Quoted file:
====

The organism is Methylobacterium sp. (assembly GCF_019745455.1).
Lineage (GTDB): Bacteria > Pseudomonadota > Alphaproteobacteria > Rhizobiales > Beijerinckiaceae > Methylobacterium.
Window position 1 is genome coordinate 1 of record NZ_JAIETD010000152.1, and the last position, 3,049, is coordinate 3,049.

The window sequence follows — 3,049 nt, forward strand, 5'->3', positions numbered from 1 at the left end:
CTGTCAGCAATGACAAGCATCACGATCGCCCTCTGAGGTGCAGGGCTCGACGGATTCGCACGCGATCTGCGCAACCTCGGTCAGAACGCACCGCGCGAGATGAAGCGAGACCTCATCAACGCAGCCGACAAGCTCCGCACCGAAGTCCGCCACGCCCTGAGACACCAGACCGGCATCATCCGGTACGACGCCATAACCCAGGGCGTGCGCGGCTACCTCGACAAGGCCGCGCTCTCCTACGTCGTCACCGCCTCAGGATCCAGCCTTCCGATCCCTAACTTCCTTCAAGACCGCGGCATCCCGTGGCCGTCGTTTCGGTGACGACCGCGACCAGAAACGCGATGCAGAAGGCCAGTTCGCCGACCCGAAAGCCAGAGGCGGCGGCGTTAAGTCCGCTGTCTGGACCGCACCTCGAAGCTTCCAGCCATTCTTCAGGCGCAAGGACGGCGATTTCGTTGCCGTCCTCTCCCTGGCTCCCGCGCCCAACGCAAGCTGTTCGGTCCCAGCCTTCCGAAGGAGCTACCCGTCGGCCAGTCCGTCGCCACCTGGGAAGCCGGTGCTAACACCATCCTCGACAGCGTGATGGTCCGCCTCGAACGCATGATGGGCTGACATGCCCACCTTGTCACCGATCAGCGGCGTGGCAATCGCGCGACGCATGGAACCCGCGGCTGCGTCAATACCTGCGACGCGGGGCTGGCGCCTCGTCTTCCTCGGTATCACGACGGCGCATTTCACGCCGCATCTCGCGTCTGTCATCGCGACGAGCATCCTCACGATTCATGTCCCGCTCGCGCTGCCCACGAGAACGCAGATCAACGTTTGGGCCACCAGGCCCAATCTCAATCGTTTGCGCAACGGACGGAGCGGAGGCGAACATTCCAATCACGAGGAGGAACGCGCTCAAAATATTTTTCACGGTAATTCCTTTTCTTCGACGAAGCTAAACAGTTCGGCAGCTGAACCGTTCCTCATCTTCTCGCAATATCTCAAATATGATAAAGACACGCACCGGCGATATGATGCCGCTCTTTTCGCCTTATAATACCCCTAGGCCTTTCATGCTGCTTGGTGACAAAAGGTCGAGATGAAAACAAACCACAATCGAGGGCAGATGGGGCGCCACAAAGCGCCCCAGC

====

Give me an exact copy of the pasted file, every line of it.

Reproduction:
The organism is Methylobacterium sp. (assembly GCF_019745455.1).
Lineage (GTDB): Bacteria > Pseudomonadota > Alphaproteobacteria > Rhizobiales > Beijerinckiaceae > Methylobacterium.
Window position 1 is genome coordinate 1 of record NZ_JAIETD010000152.1, and the last position, 3,049, is coordinate 3,049.

The window sequence follows — 3,049 nt, forward strand, 5'->3', positions numbered from 1 at the left end:
CTGTCAGCAATGACAAGCATCACGATCGCCCTCTGAGGTGCAGGGCTCGACGGATTCGCACGCGATCTGCGCAACCTCGGTCAGAACGCACCGCGCGAGATGAAGCGAGACCTCATCAACGCAGCCGACAAGCTCCGCACCGAAGTCCGCCACGCCCTGAGACACCAGACCGGCATCATCCGGTACGACGCCATAACCCAGGGCGTGCGCGGCTACCTCGACAAGGCCGCGCTCTCCTACGTCGTCACCGCCTCAGGATCCAGCCTTCCGATCCCTAACTTCCTTCAAGACCGCGGCATCCCGTGGCCGTCGTTTCGGTGACGACCGCGACCAGAAACGCGATGCAGAAGGCCAGTTCGCCGACCCGAAAGCCAGAGGCGGCGGCGTTAAGTCCGCTGTCTGGACCGCACCTCGAAGCTTCCAGCCATTCTTCAGGCGCAAGGACGGCGATTTCGTTGCCGTCCTCTCCCTGGCTCCCGCGCCCAACGCAAGCTGTTCGGTCCCAGCCTTCCGAAGGAGCTACCCGTCGGCCAGTCCGTCGCCACCTGGGAAGCCGGTGCTAACACCATCCTCGACAGCGTGATGGTCCGCCTCGAACGCATGATGGGCTGACATGCCCACCTTGTCACCGATCAGCGGCGTGGCAATCGCGCGACGCATGGAACCCGCGGCTGCGTCAATACCTGCGACGCGGGGCTGGCGCCTCGTCTTCCTCGGTATCACGACGGCGCATTTCACGCCGCATCTCGCGTCTGTCATCGCGACGAGCATCCTCACGATTCATGTCCCGCTCGCGCTGCCCACGAGAACGCAGATCAACGTTTGGGCCACCAGGCCCAATCTCAATCGTTTGCGCAACGGACGGAGCGGAGGCGAACATTCCAATCACGAGGAGGAACGCGCTCAAAATATTTTTCACGGTAATTCCTTTTCTTCGACGAAGCTAAACAGTTCGGCAGCTGAACCGTTCCTCATCTTCTCGCAATATCTCAAATATGATAAAGACACGCACCGGCGATATGATGCCGCTCTTTTCGCCTTATAATACCCCTAGGCCTTTCATGCTGCTTGGTGACAAAAGGTCGAGATGAAAACAAACCACAATCGAGGGCAGATGGGGCGCCACAAAGCGCCCCAGC